Background
15th August 2014

Tax-free Allowance for Non-UK Residents Could Go

According to the Treasury the UK's higher allowance, coupled with restrictions in place in other countries, means that the amount of tax paid is not proportionate to their earnings in the country.Presently the UK Personal Allowance is £10,000 and is planned to increase in April 2015. That will mean an allowance, the level of earnings before tax is deducted, of £10,500.It means that the Treasury is ultimately missing out on an extra £400m each tax year.Generous AllowanceThe proposals outline how the majority of the EU member countries restrict access to such allowances. The same is true in the US, Canada and Australia.The proposal document goes on to say that few countries have an allowance as generous as the one in the UK.It states:"the current UK rules on the Personal Allowance can, in certain cases, mean that there is little correlation between economic activity in the UK and a tax liability in the UK.”Home ReliefProposing that changes are introduced to create a more balanced link between the UK's economic progress and future tax liabilities, the papers continue:"the division of taxation between countries will often not reflect the way that the income actually arises in those different countries."If introduced, it is thought that around 175,000 non-resident landlords here in the UK could be affected, as well as about 250,000 seasonal workers.However, the Treasury says that the income generated here could still attract tax relief in the individual's home country to help offset any losses.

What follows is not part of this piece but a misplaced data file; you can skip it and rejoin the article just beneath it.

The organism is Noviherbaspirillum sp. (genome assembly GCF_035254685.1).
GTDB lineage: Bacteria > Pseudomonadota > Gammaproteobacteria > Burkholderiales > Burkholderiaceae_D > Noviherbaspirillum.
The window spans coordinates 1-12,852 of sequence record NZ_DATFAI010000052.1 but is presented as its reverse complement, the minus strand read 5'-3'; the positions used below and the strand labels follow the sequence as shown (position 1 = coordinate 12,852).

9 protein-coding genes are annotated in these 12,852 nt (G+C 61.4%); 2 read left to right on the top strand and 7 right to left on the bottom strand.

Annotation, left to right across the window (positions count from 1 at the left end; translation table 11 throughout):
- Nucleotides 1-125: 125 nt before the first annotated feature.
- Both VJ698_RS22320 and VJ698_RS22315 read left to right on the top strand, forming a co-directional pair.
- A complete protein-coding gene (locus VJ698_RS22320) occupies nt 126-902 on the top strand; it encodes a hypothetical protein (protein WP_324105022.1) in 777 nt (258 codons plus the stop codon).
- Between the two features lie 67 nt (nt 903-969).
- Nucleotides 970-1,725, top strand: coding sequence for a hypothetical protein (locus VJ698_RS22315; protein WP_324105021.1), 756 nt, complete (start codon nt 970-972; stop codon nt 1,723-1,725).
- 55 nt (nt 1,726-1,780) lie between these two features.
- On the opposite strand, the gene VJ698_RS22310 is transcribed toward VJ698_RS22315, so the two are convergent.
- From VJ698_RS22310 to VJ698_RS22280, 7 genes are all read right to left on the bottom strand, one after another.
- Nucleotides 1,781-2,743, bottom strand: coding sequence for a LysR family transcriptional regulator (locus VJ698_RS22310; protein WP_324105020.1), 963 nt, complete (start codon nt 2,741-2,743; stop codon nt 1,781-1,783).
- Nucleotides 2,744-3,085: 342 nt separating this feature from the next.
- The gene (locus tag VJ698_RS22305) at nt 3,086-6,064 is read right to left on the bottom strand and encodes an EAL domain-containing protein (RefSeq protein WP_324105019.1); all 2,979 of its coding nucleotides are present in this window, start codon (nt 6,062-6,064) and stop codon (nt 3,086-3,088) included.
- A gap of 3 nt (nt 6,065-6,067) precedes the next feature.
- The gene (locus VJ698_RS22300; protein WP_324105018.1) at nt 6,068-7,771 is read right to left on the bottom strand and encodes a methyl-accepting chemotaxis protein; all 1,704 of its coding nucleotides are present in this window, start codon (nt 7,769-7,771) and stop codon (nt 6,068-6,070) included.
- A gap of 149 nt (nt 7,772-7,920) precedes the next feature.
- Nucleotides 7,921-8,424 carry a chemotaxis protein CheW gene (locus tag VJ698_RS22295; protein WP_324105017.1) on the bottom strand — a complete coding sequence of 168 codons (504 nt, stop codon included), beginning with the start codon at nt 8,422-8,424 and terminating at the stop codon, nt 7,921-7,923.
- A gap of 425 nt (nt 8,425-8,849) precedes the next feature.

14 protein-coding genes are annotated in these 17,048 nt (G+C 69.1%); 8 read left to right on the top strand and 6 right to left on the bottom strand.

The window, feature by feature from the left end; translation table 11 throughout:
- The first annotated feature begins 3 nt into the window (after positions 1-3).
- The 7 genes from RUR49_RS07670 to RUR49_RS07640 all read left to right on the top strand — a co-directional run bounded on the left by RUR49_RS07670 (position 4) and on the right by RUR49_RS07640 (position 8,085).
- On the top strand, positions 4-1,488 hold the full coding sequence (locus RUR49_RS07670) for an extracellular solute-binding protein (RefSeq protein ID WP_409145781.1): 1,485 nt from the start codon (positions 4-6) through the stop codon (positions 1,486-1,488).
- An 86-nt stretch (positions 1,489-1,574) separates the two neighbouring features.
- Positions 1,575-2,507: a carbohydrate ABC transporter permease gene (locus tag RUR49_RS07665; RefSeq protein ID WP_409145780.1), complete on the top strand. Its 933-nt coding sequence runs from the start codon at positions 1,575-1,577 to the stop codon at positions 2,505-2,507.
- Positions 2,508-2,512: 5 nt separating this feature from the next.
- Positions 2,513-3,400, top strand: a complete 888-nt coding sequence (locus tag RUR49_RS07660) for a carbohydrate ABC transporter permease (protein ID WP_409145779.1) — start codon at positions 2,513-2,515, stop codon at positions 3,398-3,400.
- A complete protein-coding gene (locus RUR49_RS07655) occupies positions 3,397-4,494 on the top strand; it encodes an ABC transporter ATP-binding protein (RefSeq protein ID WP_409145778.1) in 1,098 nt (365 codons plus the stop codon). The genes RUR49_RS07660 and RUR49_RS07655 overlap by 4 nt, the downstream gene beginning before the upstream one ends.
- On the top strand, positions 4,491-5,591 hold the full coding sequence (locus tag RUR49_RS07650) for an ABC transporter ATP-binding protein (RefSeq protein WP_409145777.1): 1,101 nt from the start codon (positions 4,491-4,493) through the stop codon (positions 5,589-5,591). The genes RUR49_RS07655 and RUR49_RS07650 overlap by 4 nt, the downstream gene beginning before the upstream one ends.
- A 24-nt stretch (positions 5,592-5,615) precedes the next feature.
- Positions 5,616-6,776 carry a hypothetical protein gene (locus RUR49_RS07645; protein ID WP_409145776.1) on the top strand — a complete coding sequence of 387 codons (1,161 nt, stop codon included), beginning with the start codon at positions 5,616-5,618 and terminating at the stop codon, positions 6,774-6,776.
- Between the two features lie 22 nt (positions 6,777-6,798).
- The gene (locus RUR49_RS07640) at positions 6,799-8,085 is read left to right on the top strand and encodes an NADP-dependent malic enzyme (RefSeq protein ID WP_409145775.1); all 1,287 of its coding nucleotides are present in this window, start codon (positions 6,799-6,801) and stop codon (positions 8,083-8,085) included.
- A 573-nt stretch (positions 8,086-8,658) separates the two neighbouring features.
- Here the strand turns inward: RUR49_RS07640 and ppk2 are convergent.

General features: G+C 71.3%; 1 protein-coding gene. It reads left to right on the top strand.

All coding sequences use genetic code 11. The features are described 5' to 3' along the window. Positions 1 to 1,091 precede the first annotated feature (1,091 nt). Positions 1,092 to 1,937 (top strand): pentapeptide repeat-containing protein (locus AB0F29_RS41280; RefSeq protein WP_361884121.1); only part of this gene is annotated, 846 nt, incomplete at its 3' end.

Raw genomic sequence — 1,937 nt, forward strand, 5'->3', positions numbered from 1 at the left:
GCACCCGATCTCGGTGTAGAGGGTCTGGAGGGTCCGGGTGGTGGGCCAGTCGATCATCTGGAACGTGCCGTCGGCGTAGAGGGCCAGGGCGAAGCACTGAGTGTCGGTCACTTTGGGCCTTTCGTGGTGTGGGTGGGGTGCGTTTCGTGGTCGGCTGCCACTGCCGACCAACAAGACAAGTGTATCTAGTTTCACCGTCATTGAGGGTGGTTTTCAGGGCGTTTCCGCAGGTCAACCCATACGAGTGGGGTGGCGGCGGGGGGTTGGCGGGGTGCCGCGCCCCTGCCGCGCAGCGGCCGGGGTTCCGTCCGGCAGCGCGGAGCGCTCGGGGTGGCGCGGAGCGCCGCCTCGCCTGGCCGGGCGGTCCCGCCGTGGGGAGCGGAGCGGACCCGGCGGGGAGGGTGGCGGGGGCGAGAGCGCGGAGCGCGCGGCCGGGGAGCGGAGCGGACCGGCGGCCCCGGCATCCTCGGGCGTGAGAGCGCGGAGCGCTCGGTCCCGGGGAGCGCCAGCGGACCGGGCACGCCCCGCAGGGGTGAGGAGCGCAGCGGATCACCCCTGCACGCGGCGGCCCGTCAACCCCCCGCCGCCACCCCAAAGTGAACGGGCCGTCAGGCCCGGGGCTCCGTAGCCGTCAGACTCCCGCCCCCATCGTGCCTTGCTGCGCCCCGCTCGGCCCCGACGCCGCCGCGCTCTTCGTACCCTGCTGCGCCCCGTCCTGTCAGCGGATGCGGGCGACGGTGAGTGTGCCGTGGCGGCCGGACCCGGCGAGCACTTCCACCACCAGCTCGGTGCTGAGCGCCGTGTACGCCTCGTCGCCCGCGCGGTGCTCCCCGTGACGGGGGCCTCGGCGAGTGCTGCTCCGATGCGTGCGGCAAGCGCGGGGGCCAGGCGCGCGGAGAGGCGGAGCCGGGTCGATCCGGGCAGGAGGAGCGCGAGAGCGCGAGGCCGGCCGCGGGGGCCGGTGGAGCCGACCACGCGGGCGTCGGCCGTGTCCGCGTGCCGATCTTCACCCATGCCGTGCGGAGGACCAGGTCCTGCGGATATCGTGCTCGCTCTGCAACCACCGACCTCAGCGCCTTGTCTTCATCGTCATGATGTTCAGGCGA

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Tax-free Allowance for Non-UK Residents Could Go

According to the Treasury the UK’s higher allowance, coupled with restrictions in place in other countries, means that the amount of tax paid is not proportionate to their earnings in the country.

Presently the UK Personal Allowance is £10,000 and is planned to increase in April 2015. That will mean an allowance, the level of earnings before tax is deducted, of £10,500.

It means that the Treasury is ultimately missing out on an extra £400m each tax year.

Generous Allowance

The proposals outline how the majority of the EU member countries restrict access to such allowances. The same is true in the US, Canada and Australia.

The proposal document goes on to say that few countries have an allowance as generous as the one in the UK.

It states:

“the current UK rules on the Personal Allowance can, in certain cases, mean that there is little correlation between economic activity in the UK and a tax liability in the UK.”

Home Relief

Proposing that changes are introduced to create a more balanced link between the UK’s economic progress and future tax liabilities, the papers continue:

“the division of taxation between countries will often not reflect the way that the income actually arises in those different countries.”

If introduced, it is thought that around 175,000 non-resident landlords here in the UK could be affected, as well as about 250,000 seasonal workers.

However, the Treasury says that the income generated here could still attract tax relief in the individual’s home country to help offset any losses.


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